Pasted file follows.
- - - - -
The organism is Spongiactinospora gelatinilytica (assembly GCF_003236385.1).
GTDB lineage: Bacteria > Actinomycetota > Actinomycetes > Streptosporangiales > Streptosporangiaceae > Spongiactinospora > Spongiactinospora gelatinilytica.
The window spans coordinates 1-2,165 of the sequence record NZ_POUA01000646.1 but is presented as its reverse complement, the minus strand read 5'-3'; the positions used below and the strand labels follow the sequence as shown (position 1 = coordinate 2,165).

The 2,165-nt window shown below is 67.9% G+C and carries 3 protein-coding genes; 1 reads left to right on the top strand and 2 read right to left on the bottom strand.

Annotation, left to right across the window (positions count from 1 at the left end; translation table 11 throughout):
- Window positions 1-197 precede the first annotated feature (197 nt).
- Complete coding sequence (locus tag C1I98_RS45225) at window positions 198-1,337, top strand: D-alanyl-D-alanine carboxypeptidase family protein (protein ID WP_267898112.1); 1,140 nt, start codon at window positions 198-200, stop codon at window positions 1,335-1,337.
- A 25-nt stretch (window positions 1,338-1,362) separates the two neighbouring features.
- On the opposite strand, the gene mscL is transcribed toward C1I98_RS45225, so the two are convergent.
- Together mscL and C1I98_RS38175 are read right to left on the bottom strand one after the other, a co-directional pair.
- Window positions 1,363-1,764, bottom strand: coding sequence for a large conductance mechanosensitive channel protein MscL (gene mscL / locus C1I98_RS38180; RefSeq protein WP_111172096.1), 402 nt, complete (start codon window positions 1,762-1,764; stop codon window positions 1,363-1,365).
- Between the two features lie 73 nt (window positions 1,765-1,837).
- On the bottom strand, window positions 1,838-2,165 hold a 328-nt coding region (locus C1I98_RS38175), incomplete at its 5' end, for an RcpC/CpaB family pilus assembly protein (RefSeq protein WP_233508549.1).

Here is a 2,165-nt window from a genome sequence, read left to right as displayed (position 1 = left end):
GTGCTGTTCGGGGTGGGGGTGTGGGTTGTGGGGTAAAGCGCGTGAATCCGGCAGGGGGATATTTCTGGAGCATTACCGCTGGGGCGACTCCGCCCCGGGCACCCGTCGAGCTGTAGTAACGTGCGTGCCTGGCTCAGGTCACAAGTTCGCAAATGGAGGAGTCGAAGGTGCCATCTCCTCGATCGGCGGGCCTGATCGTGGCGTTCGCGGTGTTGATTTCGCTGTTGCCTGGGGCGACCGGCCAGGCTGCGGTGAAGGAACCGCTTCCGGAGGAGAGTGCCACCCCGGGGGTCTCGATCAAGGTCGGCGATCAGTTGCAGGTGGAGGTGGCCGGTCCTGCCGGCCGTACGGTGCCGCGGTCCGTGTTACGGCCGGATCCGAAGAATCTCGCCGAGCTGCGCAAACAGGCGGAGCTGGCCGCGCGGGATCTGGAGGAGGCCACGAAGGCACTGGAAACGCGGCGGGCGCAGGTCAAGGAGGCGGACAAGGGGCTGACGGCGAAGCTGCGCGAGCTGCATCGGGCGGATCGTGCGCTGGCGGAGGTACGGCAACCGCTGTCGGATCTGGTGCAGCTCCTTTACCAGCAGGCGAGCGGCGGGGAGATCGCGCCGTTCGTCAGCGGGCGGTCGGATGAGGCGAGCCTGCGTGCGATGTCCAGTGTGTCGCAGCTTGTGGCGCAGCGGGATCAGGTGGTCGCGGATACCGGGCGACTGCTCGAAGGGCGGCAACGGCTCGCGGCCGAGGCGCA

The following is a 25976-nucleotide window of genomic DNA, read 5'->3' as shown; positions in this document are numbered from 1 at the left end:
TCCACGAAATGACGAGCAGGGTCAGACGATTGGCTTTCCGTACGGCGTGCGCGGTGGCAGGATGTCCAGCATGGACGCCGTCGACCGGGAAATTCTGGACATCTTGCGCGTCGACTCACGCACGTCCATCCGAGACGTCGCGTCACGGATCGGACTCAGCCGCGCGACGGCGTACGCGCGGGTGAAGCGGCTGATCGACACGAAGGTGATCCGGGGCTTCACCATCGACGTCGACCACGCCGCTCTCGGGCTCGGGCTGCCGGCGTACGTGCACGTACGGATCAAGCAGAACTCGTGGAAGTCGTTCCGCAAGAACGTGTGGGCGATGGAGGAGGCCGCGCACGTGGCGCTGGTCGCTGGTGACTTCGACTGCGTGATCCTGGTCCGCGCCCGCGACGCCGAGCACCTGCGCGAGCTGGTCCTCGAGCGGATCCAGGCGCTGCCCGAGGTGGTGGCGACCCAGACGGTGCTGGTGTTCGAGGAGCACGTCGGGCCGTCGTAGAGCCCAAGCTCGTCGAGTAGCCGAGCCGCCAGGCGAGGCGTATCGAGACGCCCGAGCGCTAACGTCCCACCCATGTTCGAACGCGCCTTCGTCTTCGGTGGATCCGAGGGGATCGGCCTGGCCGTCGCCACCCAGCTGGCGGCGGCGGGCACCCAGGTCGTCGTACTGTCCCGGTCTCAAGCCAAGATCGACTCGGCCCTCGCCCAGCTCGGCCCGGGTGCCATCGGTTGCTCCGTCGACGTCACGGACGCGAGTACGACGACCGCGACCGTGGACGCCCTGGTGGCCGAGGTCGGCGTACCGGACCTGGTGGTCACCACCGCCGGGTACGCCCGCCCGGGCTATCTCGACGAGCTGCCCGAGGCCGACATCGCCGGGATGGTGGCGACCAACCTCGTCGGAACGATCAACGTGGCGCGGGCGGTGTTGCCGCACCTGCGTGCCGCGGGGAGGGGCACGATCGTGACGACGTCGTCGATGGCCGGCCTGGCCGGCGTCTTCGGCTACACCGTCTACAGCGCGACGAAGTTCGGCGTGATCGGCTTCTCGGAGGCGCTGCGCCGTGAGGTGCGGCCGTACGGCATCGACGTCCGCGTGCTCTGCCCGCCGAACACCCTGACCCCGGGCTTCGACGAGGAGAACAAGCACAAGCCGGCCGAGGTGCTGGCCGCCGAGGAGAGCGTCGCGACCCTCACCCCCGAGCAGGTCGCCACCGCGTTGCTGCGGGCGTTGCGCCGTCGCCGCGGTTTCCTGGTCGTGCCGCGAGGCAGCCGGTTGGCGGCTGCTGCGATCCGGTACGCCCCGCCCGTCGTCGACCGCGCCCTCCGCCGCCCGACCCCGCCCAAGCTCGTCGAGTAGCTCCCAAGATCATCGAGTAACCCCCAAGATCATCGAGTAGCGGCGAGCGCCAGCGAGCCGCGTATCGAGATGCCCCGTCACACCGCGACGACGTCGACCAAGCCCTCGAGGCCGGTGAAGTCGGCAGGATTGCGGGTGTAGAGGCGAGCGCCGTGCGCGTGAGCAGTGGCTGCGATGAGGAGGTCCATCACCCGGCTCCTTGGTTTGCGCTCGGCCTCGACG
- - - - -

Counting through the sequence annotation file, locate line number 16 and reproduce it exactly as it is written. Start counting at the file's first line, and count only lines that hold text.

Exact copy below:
The following is a 25976-nucleotide window of genomic DNA, read 5'->3' as shown; positions in this document are numbered from 1 at the left end: